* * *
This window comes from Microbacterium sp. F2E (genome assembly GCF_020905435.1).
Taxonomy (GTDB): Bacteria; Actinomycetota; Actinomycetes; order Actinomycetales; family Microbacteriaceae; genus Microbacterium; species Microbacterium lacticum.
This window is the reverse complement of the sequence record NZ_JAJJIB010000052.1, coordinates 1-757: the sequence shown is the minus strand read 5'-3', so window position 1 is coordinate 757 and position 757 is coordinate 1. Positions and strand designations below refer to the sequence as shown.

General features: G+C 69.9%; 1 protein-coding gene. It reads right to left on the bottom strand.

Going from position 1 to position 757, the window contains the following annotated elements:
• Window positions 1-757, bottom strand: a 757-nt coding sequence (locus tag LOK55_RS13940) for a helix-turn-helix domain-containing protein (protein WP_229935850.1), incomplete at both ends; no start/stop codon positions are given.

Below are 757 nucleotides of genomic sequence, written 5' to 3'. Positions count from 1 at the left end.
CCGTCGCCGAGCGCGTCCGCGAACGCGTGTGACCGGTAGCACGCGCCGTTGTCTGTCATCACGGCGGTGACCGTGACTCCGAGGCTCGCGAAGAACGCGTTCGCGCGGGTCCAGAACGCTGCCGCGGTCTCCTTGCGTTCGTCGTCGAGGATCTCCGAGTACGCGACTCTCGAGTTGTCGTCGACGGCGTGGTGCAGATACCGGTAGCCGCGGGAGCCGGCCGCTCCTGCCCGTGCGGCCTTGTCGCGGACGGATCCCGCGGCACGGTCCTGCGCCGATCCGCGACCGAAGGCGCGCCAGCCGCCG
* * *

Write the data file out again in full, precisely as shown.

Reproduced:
This window comes from Microbacterium sp. F2E (genome assembly GCF_020905435.1).
Taxonomy (GTDB): Bacteria; Actinomycetota; Actinomycetes; order Actinomycetales; family Microbacteriaceae; genus Microbacterium; species Microbacterium lacticum.
This window is the reverse complement of the sequence record NZ_JAJJIB010000052.1, coordinates 1-757: the sequence shown is the minus strand read 5'-3', so window position 1 is coordinate 757 and position 757 is coordinate 1. Positions and strand designations below refer to the sequence as shown.

General features: G+C 69.9%; 1 protein-coding gene. It reads right to left on the bottom strand.

Going from position 1 to position 757, the window contains the following annotated elements:
• Window positions 1-757, bottom strand: a 757-nt coding sequence (locus tag LOK55_RS13940) for a helix-turn-helix domain-containing protein (protein WP_229935850.1), incomplete at both ends; no start/stop codon positions are given.

Below are 757 nucleotides of genomic sequence, written 5' to 3'. Positions count from 1 at the left end.
CCGTCGCCGAGCGCGTCCGCGAACGCGTGTGACCGGTAGCACGCGCCGTTGTCTGTCATCACGGCGGTGACCGTGACTCCGAGGCTCGCGAAGAACGCGTTCGCGCGGGTCCAGAACGCTGCCGCGGTCTCCTTGCGTTCGTCGTCGAGGATCTCCGAGTACGCGACTCTCGAGTTGTCGTCGACGGCGTGGTGCAGATACCGGTAGCCGCGGGAGCCGGCCGCTCCTGCCCGTGCGGCCTTGTCGCGGACGGATCCCGCGGCACGGTCCTGCGCCGATCCGCGACCGAAGGCGCGCCAGCCGCCG